Beer festival funding bids fall flat

Darel Hall
Darel Hall
An acrimonious split that has resulted in two craft beer festivals vying for punters in a two-week period has meant both have been denied Dunedin City Council funding.

The Otago University Students' Association has missed out on funding from the council's grants committee to help advertise its October 4 Dunedin Craft Beer and Food Festival at Forsyth Barr Stadium.

OUSA general manager Darel Hall said the organisation had asked for $30,000.

The Dunedin Craft Beer Expo at the Dunedin Railway Station, run by Matthew Black of Brighton Holdings, also failed to gain funding, committee chairwoman Cr Kate Wilson said. Both events were left off the list of successful applicants when the $380,000 annual funding round for premier and major events in Dunedin was released this week.

The council said the aim of the fund was to develop Dunedin's outstanding major and premier events, but also to encourage smaller events to become larger.

The failure of the events to gain funding follows news in May Brighton Holdings and the OUSA were at loggerheads after running last year's Dunedin Craft Beer and Food Festival together.

Kate Wilson
Kate Wilson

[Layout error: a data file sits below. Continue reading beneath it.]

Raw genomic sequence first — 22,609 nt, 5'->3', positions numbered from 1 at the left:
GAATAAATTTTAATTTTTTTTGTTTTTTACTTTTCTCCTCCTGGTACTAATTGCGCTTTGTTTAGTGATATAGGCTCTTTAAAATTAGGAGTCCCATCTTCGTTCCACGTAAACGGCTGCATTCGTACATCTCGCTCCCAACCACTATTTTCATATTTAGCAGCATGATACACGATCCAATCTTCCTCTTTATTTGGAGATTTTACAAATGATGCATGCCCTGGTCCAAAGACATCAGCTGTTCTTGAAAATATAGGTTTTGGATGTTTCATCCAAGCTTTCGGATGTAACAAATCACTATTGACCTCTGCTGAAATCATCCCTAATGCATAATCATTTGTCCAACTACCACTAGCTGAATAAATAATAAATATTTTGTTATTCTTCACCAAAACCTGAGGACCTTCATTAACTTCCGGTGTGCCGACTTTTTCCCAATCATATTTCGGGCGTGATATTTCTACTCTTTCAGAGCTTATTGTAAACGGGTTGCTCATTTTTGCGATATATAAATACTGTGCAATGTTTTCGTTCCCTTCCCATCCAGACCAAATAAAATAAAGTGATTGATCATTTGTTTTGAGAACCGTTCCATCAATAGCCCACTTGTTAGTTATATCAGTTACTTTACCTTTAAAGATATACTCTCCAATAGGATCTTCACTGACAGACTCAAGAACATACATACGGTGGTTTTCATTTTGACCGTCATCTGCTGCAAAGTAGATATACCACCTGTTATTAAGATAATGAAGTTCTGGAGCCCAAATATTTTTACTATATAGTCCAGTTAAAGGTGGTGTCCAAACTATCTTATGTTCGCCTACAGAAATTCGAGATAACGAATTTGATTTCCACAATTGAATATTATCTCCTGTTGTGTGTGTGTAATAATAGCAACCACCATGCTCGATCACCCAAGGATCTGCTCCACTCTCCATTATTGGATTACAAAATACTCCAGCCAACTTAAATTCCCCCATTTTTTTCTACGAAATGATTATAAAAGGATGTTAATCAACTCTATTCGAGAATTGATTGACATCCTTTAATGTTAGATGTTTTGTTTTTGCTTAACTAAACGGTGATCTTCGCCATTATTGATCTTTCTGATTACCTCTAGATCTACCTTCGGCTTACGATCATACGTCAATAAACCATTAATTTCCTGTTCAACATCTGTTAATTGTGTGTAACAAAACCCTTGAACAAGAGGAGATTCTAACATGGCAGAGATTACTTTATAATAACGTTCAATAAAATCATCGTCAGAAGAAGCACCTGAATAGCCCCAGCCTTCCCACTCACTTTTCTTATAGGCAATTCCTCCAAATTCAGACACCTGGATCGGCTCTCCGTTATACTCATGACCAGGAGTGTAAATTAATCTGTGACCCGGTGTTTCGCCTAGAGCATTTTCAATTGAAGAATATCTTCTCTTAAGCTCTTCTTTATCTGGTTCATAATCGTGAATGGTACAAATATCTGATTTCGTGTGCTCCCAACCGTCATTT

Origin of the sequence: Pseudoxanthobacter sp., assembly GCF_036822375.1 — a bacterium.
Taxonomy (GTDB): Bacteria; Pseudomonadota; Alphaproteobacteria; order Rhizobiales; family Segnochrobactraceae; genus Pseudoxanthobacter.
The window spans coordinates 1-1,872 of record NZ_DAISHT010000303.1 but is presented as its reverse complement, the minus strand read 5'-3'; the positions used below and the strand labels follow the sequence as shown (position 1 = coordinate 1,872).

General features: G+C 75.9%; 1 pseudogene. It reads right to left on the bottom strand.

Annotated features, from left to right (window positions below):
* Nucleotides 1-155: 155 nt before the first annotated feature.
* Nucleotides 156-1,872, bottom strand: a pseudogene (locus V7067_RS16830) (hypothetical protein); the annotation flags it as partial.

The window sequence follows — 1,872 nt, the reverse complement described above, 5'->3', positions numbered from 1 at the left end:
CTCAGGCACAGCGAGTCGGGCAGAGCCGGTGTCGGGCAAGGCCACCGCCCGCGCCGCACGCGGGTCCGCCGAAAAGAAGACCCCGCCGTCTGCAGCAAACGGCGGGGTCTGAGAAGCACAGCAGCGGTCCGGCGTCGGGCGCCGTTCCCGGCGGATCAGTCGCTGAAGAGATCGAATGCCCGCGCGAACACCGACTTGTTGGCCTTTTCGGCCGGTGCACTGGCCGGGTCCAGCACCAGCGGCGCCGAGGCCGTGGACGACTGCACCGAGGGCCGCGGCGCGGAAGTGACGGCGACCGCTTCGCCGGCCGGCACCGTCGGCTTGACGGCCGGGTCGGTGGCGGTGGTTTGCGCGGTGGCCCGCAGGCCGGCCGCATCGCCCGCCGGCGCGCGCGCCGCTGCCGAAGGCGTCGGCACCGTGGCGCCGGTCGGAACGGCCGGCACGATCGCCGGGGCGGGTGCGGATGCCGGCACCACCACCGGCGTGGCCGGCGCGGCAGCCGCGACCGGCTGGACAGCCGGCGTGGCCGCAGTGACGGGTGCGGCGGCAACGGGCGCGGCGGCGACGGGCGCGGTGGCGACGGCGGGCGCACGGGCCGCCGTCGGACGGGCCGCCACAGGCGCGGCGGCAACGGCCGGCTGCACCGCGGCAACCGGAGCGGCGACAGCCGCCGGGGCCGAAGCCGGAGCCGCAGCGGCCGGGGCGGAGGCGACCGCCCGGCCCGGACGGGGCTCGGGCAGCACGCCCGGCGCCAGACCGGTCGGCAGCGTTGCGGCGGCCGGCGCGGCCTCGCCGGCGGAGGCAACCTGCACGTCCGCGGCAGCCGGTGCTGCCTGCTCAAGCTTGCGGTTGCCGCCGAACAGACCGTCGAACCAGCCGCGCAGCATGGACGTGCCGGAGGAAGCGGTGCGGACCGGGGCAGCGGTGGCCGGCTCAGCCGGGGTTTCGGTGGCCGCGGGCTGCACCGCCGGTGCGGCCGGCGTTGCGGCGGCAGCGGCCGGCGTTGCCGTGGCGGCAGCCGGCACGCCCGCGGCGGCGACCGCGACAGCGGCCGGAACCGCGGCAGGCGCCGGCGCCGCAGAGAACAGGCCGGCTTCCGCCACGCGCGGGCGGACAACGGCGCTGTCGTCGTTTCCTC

The result was Mr Black organised his own festival, two weeks earlier than the OUSA's version, and with a similar name and website.

Each blamed the other for the falling-out, with Mr Hall accusing Brighton Holdings Ltd of ''an ethically curious approach to business''.

Mr Black said he had no choice but to set up his own event after Mr Hall reneged on a 50-50 ownership deal for last year's festival.

Cr Wilson said yesterday the committee had decided it did not have certainty about the events.

Two events so close ''didn't make much sense to us'', and the committee was not sure the applicants had the ability to do them separately.

Mr Hall said the $30,000 was to have been used for advertising to attract people from outside Dunedin.

He said ''intentional confusion'' created by having another festival had not helped.

''I'm not sure what the council's issue is,'' Mr Hall said.

The OUSA had a history of running large events like Orientation, information that was included in the funding application.

''We strategically need to have an event of this size that is clearly a town-gown event, so we're going to make it the best event that it can be.

Mr Hall said the festival would continue without the funding.

Mr Black was overseas, and could not be contacted yesterday.

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